Atlanta's west side residents say they were surprised to learn that Microsoft will halt plans to build a new campus on 90 acres in the Grove Park community.
Driving the news: First reported last week by Bisnow, Microsoft says it made a decision to pause development on the land due to the current economic climate.
Former NBA star Shaquille O'Neal had Atlanta buzzing this week with news that he and Krispy Kreme will rebuild the popular doughnut shop on Ponce De Leon Avenue. But some say the store's design leaves much to be desired.
Walmart will reopen one Atlanta store that's been crucial for providing residents with access to fresh food, but another location will be axed.
Driving the news: Walmart late Monday announced its Vine City store at 835 Martin Luther King Dr. Drive will reopen as one of its Neighborhood Market concepts, which are smaller stores that offer fresh food, a pharmacy, health and beauty products and household supplies.
It's been nearly a month since Walmart temporarily closed two of its stores in Atlanta, one of which serves as a key access point for residents who otherwise would have to travel miles for fresh produce.
A yearlong standoff between law enforcement and activists protesting Atlanta's public safety training center boiled over into a fatal clash Wednesday, leaving residents, city officials and activists to ask what's next.
Gov. Brian Kemp appeared Tuesday at the World Economic Forum in Davos, Switzerland alongside other American officials, including Senators Joe Manchin (D-W.V.) and Kyrsten Sinema (I-Az.) and fellow Gov. J.B. Pritzker (D-Ill.).
Why it matters: Kemp's participation indicates how his own prominence has risen in four years. (The panel's Norwegian moderator Børge Brende introduced him with: "We know you well. We've seen you a lot on TV all over the world.")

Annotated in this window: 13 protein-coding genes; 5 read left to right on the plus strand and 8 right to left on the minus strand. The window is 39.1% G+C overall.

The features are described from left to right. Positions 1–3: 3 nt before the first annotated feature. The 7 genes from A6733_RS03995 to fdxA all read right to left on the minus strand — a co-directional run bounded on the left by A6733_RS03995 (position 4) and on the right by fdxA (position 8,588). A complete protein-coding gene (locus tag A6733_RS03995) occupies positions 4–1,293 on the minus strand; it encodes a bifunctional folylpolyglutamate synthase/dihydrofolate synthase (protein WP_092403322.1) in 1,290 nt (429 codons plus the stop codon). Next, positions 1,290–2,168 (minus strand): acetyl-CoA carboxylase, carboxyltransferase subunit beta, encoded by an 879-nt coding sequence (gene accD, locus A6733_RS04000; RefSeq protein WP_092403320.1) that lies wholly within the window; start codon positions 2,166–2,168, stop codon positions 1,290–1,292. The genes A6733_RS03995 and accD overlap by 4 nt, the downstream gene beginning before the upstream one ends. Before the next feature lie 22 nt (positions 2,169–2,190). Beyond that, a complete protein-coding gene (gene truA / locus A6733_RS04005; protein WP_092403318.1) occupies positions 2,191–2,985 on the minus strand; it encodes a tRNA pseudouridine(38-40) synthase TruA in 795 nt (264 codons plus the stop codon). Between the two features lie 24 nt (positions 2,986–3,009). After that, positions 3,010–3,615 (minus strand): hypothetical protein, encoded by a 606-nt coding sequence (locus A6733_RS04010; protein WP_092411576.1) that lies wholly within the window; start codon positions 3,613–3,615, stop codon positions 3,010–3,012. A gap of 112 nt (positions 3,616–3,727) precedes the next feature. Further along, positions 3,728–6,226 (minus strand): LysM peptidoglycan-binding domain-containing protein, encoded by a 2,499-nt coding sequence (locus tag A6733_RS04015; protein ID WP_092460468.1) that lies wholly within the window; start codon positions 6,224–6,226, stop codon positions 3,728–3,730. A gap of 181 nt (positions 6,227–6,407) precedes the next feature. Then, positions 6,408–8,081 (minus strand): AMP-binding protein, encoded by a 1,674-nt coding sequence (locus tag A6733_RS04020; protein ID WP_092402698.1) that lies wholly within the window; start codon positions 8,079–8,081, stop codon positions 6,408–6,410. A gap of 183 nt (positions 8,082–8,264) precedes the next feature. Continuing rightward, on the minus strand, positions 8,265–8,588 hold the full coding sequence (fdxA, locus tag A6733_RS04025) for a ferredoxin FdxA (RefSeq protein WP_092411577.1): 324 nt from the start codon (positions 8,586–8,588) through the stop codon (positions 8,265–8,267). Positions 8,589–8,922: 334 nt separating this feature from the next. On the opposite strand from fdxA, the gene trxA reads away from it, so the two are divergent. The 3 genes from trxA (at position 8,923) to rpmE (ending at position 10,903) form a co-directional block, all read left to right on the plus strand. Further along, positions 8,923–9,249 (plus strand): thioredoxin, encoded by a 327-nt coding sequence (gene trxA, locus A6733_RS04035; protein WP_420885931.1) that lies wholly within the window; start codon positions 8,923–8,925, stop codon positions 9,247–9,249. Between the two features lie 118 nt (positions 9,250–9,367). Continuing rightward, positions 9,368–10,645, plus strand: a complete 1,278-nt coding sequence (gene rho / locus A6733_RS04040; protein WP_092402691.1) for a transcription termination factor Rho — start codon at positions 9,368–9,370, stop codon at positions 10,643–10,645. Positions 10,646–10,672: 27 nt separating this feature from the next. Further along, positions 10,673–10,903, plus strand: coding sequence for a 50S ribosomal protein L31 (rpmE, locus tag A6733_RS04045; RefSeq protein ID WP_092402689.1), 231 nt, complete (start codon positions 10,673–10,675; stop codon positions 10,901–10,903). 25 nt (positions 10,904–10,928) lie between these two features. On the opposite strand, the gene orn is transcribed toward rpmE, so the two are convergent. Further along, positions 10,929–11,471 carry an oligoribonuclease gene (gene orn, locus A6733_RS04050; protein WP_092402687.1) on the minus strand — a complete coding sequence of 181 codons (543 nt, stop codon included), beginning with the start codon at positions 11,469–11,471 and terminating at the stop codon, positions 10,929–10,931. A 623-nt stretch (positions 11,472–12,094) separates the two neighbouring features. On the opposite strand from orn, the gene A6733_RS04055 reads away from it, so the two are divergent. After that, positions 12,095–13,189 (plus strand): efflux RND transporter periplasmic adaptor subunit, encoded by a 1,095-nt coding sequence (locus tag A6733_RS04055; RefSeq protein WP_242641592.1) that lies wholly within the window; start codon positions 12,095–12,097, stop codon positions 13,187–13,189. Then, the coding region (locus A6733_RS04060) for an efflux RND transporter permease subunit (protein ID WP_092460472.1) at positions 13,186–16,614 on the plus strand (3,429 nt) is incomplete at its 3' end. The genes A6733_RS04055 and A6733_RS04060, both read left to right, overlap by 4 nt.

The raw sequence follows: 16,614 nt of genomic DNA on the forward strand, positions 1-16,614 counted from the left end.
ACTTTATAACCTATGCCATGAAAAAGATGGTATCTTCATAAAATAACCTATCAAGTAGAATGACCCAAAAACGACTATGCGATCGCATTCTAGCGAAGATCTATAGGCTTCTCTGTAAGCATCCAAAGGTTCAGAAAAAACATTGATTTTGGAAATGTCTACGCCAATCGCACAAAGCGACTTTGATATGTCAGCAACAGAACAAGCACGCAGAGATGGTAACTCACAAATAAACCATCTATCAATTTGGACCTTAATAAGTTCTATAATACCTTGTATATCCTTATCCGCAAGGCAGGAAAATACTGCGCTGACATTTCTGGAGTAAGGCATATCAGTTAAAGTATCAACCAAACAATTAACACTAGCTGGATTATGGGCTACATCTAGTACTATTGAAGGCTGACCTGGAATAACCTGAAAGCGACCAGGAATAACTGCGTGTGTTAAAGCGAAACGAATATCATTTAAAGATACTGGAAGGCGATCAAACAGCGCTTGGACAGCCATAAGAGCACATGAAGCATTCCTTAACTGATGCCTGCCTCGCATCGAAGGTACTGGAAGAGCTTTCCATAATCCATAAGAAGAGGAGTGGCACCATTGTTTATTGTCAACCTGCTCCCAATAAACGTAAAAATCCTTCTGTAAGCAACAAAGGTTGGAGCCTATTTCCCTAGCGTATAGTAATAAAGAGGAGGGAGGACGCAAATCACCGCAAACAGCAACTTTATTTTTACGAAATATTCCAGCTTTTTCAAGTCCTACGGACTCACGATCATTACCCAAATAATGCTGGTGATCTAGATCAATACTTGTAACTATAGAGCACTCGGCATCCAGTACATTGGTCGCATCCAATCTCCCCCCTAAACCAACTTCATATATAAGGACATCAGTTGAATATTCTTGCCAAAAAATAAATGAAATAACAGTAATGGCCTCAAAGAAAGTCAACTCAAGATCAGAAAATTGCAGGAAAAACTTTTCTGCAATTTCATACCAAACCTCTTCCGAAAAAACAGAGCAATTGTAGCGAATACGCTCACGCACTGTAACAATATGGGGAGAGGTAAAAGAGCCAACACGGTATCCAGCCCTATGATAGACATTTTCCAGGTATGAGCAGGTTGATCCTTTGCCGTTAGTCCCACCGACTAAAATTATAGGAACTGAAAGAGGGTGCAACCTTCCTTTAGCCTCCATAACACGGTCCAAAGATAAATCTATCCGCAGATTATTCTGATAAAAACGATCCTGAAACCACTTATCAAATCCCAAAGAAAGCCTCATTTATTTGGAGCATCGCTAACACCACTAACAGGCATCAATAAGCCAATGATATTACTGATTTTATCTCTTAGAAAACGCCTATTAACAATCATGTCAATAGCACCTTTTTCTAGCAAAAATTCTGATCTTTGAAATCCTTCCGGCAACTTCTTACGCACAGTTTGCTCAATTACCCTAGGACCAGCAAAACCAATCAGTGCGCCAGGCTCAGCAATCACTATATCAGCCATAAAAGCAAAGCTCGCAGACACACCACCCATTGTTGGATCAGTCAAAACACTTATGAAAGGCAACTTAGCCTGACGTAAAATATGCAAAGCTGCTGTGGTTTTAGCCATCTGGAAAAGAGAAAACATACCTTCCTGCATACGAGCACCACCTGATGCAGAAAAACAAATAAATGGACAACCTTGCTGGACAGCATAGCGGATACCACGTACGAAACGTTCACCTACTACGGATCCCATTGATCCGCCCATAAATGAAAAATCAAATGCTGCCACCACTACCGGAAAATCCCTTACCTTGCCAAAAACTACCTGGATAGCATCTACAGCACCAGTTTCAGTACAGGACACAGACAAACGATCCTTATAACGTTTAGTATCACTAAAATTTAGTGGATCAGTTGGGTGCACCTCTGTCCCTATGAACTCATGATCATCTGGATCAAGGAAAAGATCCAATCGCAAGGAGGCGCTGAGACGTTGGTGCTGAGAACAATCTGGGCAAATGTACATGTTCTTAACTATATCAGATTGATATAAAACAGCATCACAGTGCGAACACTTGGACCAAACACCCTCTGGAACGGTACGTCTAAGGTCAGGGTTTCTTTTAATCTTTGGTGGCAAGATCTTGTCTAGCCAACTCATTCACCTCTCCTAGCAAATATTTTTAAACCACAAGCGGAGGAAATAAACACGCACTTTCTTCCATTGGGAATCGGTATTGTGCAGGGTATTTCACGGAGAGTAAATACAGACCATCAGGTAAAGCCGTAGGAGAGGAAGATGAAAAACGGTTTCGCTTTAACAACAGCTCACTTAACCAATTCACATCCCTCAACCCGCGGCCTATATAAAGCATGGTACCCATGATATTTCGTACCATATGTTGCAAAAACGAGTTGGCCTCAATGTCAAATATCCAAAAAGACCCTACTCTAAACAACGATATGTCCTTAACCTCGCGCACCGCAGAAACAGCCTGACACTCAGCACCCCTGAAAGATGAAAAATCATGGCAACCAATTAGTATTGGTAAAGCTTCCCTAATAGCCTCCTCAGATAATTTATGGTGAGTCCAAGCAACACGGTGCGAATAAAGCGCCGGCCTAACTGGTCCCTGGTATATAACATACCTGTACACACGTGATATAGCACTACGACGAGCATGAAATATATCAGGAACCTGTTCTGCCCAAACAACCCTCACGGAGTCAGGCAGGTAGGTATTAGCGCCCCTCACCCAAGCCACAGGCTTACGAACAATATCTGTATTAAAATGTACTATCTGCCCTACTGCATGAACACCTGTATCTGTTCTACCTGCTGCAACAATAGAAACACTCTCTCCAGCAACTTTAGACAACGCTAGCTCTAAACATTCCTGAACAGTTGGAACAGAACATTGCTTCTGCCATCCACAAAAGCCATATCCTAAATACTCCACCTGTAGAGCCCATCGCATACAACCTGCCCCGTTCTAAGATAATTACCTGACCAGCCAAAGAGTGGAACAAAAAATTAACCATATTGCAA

- It's also an indicator of his push to land even more international economic development projects in Georgia.
What he's saying: Kemp made a direct appeal to companies in the audience as other panelists discussed the recent Speaker election saga on Capitol Hill: "If there's gridlock in Washington, D.C., one thing you can count on is stability and a great economy, a great business environment in the state of Georgia. We're going to keep rocking and rolling."
Yes, and: Earlier in the day, Kemp told state lawmakers that he was going to Davos because it's "a great opportunity for me to be out here to share Georgia's success story with people from around the world. Because I believe they can certainly learn a thing or two from us."
- "I'm very proud of my conservative values. I'm also not afraid to stand up and share them and how good they are and what our state's been doing with others around the country or others around the world — even when I may be surrounded by a few people that disagree with us," he added.
- "Bring home some more jobs," Rep. Matt Hatchett (R-Dublin) told Kemp via video call.
Of note: Kemp did maintain his standard aesthetic in Davos — as the sole panelist wearing cowboy boots.
The city of Atlanta has taken another step to make housing opportunities more equitable across the board, but concerns have been raised about the enforceability of the new measure.
Driving the news: City Council members last week passed a non-binding resolution that calls on developers who receive financial incentives from agencies to accept qualified people participating in the federal Housing Choice Voucher Program, commonly known as Section 8 vouchers.
This could be the last Halloween for Costumes Etc., the beloved Cheshire Bridge shop where countless Atlantans have donned wigs, fine-tuned Dragon Con costumes and bought the perfect Halloween eyepatch.
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